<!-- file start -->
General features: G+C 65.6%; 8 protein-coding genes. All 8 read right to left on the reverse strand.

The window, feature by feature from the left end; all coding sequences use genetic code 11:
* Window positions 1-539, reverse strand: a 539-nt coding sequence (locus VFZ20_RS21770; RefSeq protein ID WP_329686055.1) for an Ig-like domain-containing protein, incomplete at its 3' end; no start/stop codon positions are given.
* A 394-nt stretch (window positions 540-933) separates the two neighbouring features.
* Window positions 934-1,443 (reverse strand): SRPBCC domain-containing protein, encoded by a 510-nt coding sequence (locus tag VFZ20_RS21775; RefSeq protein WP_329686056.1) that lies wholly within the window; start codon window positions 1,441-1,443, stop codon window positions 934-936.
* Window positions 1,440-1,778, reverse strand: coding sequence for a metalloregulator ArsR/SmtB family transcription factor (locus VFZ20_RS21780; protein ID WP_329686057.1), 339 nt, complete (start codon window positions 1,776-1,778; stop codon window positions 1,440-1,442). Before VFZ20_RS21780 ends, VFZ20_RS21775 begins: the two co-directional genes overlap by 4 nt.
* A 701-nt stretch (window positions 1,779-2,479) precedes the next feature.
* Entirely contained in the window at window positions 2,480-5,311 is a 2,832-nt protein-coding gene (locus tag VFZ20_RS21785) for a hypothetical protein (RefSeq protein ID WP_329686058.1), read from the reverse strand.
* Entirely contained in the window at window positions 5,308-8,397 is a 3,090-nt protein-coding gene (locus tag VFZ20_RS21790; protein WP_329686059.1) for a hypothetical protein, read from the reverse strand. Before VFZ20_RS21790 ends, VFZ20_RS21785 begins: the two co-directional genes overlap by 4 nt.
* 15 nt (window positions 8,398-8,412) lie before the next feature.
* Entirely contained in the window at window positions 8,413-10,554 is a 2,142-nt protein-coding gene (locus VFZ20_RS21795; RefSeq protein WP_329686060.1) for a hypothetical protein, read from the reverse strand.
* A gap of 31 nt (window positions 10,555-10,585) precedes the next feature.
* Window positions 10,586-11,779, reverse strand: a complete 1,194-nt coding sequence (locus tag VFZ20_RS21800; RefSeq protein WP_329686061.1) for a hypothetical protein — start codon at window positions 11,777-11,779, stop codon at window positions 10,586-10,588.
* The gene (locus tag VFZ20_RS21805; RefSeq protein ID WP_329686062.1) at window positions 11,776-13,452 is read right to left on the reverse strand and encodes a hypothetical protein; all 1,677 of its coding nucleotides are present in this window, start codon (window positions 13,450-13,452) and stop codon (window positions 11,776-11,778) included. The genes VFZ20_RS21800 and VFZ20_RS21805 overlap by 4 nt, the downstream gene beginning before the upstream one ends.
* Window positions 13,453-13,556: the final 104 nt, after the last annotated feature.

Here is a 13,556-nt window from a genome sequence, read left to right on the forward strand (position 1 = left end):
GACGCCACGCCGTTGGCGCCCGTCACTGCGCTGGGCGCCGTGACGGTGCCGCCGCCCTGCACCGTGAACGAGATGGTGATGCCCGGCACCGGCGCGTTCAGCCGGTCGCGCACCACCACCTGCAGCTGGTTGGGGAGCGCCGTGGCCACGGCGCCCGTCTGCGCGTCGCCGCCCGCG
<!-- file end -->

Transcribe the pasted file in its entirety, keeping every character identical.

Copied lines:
General features: G+C 65.6%; 8 protein-coding genes. All 8 read right to left on the reverse strand.

The window, feature by feature from the left end; all coding sequences use genetic code 11:
* Window positions 1-539, reverse strand: a 539-nt coding sequence (locus VFZ20_RS21770; RefSeq protein ID WP_329686055.1) for an Ig-like domain-containing protein, incomplete at its 3' end; no start/stop codon positions are given.
* A 394-nt stretch (window positions 540-933) separates the two neighbouring features.
* Window positions 934-1,443 (reverse strand): SRPBCC domain-containing protein, encoded by a 510-nt coding sequence (locus tag VFZ20_RS21775; RefSeq protein WP_329686056.1) that lies wholly within the window; start codon window positions 1,441-1,443, stop codon window positions 934-936.
* Window positions 1,440-1,778, reverse strand: coding sequence for a metalloregulator ArsR/SmtB family transcription factor (locus VFZ20_RS21780; protein ID WP_329686057.1), 339 nt, complete (start codon window positions 1,776-1,778; stop codon window positions 1,440-1,442). Before VFZ20_RS21780 ends, VFZ20_RS21775 begins: the two co-directional genes overlap by 4 nt.
* A 701-nt stretch (window positions 1,779-2,479) precedes the next feature.
* Entirely contained in the window at window positions 2,480-5,311 is a 2,832-nt protein-coding gene (locus tag VFZ20_RS21785) for a hypothetical protein (RefSeq protein ID WP_329686058.1), read from the reverse strand.
* Entirely contained in the window at window positions 5,308-8,397 is a 3,090-nt protein-coding gene (locus tag VFZ20_RS21790; protein WP_329686059.1) for a hypothetical protein, read from the reverse strand. Before VFZ20_RS21790 ends, VFZ20_RS21785 begins: the two co-directional genes overlap by 4 nt.
* 15 nt (window positions 8,398-8,412) lie before the next feature.
* Entirely contained in the window at window positions 8,413-10,554 is a 2,142-nt protein-coding gene (locus VFZ20_RS21795; RefSeq protein WP_329686060.1) for a hypothetical protein, read from the reverse strand.
* A gap of 31 nt (window positions 10,555-10,585) precedes the next feature.
* Window positions 10,586-11,779, reverse strand: a complete 1,194-nt coding sequence (locus tag VFZ20_RS21800; RefSeq protein WP_329686061.1) for a hypothetical protein — start codon at window positions 11,777-11,779, stop codon at window positions 10,586-10,588.
* The gene (locus tag VFZ20_RS21805; RefSeq protein ID WP_329686062.1) at window positions 11,776-13,452 is read right to left on the reverse strand and encodes a hypothetical protein; all 1,677 of its coding nucleotides are present in this window, start codon (window positions 13,450-13,452) and stop codon (window positions 11,776-11,778) included. The genes VFZ20_RS21800 and VFZ20_RS21805 overlap by 4 nt, the downstream gene beginning before the upstream one ends.
* Window positions 13,453-13,556: the final 104 nt, after the last annotated feature.

Here is a 13,556-nt window from a genome sequence, read left to right on the forward strand (position 1 = left end):
GACGCCACGCCGTTGGCGCCCGTCACTGCGCTGGGCGCCGTGACGGTGCCGCCGCCCTGCACCGTGAACGAGATGGTGATGCCCGGCACCGGCGCGTTCAGCCGGTCGCGCACCACCACCTGCAGCTGGTTGGGGAGCGCCGTGGCCACGGCGCCCGTCTGCGCGTCGCCGCCCGCG